As the story’s prologue opens, your boss explains to you that the bar has been booked out for a few nights by a toy company looking to celebrate something. You’re rather surprised to discover that the majority of the clientèle that subsequently starts demanding drinks are not human at all — they’re corgi dogs, fitted with voice boxes, supervised initially by an android called Deal with an apparent corgi fetish, and later by the company’s resident veterinarian Betty, a woman who seems somewhat dissatisfied with her lot in life.
Through the corgis parroting the same things that humans say when discriminating against one another, the sheer ridiculousness of irrational prejudice is laid bare.
As you serve the dogs, Deal and Betty drinks, you start to build up a picture of what is going on. The corgis run an extremely tight ship, it seems, and have somewhat prejudiced — even racist — ideas about how they like to do things. There are disagreements between the different breeds of corgis who work at the company, and seeming resentment between some of the corgis and what they see as other types of dogs trying to take their jobs away from them. It’s absurd, of course, but it makes its point quickly and efficiently: through these dogs parroting the same things that some humans say when discriminating against one another, the sheer ridiculousness of irrational prejudice is laid bare; at the same time, it’s also easy to see how people who have been conditioned to think in a certain way all their lives have difficulty questioning their beliefs.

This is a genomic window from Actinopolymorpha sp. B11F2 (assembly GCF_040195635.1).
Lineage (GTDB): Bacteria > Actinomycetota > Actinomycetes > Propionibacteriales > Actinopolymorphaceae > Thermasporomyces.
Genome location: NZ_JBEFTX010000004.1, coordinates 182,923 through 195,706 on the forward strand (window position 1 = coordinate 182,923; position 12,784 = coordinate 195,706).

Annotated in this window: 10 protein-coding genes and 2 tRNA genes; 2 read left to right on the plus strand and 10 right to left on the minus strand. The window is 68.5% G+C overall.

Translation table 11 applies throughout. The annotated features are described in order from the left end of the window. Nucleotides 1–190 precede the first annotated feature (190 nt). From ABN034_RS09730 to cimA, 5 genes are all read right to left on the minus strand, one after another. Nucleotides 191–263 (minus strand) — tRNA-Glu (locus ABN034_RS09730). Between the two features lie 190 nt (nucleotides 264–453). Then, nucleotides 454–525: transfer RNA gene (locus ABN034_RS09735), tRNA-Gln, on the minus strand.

These themes are mirrored in your conversations with Deal and Betty, which punctuate the sequences in which you have to serve a seemingly never-ending string of differently coloured dogs the beverages of their choice. Betty in particular has some deep-seated, negative views on human enhancement — something which has seemingly become widespread in the futuristic world outside the walls of your bar — but, over time, and through your interactions with both her and Deal it becomes apparent why she feels this way. Not only that, but when you catch her at a moment of weakness — the alcohol finally gets to her after she’s remained fairly stoic for the rest of the game — it’s made very clear that, like most prejudices, her feelings aren’t entirely rational or logical, and that they perhaps don’t stand up to deep, thorough examination or questioning as well as she’d like.
Like most prejudices, her feelings aren’t entirely rational or logical, and they perhaps don’t stand up to deep, thorough examination or questioning as well as she’d like.